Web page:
Have you ever heard the terms elder justice and elder abuse, had a good sense of what both meant but weren’t completely sure? I’ve had this experience and so decided to explore these terms. Here’s what I discovered:
What is “Elder Justice”?
Marie-Therese (MT) Connolly, Elder Rights Lawyer and MacArthur Fellow, coined the term elder justice. In an article published by the American Society on Aging, she defines “elder justice” as “a long unrecognized human and civil rights issue that raises fundamental questions about how we value life and view suffering in old age.”
MT explains the need for elder justice by sharply defining alarming trends:
- Millions of people a year are victims of elder abuse and are often invisible, isolated and lacking an advocate
- There are scant few government funds allocated for this issue
- There is no national public awareness campaign about elder abuse, neglect and exploitation
In the policy arena, elder justice was defined during the creation of the Elder Justice Act. In an executive summary of his bill in 2002, former United States Senator, John Breaux of Louisiana, explained that “Elder Justice means assuring that adequate public-private infrastructure and resources exist to prevent, detect, treat, understand, intervene in and, where appropriate, prosecute elder abuse, neglect and exploitation. From an individual perspective, elder justice is the right of every older American to be free of abuse, neglect and exploitation.”
Defining “Elder Abuse”
The NYC Elder Abuse Center (NYCEAC) defines elder abuse as a single or repeated act, or lack of appropriate actions, which causes harm, risk of harm, or distress to an individual 60 years or older and occurs:
- Within any relationship where there is an expectation of trust; or
- When the targeted act is directed towards an elder person by virtue of age or disabilities.
Elder abuse can be intentional or unintentional, can take various forms, and includes but is not limited to physical, psychological, emotional, or sexual abuse, neglect, abandonment, and financial exploitation.
While the terms elder abuse and elder justice share similarities, the two terms are defined differently. Elder abuse is what occurs and elder justice is what is sought. Perhaps the best explanation for how these terms share different sides of the same coin was expressed by Philip Marshall, the grandson of the reknowned philanthropist Brooke Astor, whose son, Anthony Marshall, and her attorney, Francis X. Morrissey Jr., financially exploited her. Convicted of grand larceny charges in 2009, Philip courageously stood up to his father in court to protect his grandmother from further exploitation. Now outspoken about this issue, at the 2011 Financial Exploitation Summit in Buffalo, NY, sponsored by the National Adult Protective Services Association, Philip Marshall powerfully framed a decision to not respond to elder abuse as a moral one:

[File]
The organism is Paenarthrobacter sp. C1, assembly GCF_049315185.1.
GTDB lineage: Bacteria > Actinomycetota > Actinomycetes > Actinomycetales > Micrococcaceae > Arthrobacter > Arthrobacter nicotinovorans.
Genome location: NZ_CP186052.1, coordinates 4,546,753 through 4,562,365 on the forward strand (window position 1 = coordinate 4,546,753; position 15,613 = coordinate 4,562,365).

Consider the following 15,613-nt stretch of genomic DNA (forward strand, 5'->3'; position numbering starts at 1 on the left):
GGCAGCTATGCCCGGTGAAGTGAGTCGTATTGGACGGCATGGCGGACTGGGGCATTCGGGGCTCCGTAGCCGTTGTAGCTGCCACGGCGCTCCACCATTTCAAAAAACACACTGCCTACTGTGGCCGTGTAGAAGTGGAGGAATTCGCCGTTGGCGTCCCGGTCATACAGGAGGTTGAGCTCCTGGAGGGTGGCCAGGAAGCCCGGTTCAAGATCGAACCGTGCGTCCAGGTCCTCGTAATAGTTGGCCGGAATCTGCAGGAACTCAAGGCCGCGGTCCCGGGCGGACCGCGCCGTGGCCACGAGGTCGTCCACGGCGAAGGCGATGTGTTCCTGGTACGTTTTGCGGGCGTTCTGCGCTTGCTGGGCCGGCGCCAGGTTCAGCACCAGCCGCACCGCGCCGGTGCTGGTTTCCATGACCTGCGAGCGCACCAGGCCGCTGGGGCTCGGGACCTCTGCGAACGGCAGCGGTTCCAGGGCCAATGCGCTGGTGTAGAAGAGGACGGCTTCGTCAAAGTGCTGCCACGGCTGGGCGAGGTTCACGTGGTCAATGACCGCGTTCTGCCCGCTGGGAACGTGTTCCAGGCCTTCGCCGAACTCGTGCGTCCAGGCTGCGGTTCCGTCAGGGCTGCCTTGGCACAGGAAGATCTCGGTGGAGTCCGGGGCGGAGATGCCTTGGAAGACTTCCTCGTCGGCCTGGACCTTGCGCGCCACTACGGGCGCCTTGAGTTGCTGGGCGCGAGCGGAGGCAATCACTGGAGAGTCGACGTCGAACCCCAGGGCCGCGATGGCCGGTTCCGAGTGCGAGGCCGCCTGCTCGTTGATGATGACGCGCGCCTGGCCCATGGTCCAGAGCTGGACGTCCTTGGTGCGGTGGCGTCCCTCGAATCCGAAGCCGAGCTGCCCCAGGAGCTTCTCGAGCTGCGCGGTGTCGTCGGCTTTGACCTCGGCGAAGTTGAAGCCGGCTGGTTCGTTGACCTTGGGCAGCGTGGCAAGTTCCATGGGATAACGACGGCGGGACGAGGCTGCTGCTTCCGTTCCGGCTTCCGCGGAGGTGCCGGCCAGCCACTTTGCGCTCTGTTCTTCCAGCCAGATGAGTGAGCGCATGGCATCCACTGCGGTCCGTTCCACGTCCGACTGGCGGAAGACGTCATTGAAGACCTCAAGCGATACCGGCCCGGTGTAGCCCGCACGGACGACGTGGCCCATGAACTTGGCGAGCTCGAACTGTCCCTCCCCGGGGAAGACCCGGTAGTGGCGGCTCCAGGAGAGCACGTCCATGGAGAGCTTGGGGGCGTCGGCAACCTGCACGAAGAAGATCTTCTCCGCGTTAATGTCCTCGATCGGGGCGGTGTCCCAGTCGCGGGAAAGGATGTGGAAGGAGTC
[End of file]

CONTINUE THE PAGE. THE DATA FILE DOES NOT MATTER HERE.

“If you are complacent about elder justice, you are complicit in elder abuse.”
About The NYC Elder Abuse Center (NYCEAC)
The NYC Elder Abuse Center (NYCEAC) was launched in 2009 to improve professional, organizational and system responses to elder abuse, neglect and exploitation through an unprecedented level of collaboration and coordination. Through NYCEAC, many of NYC’s government and non-profit agencies provide a streamlined and rapid response to elder abuse cases. The depth and breadth of expertise and resources of the participating agencies reduces fragmentation of systems and minimizes gaps or overlap of services. In addition, NYCEAC provides professionals with the information and tools they need to effectively assist victims. Further, NYCEAC works to educate key decision-makers and elected officials.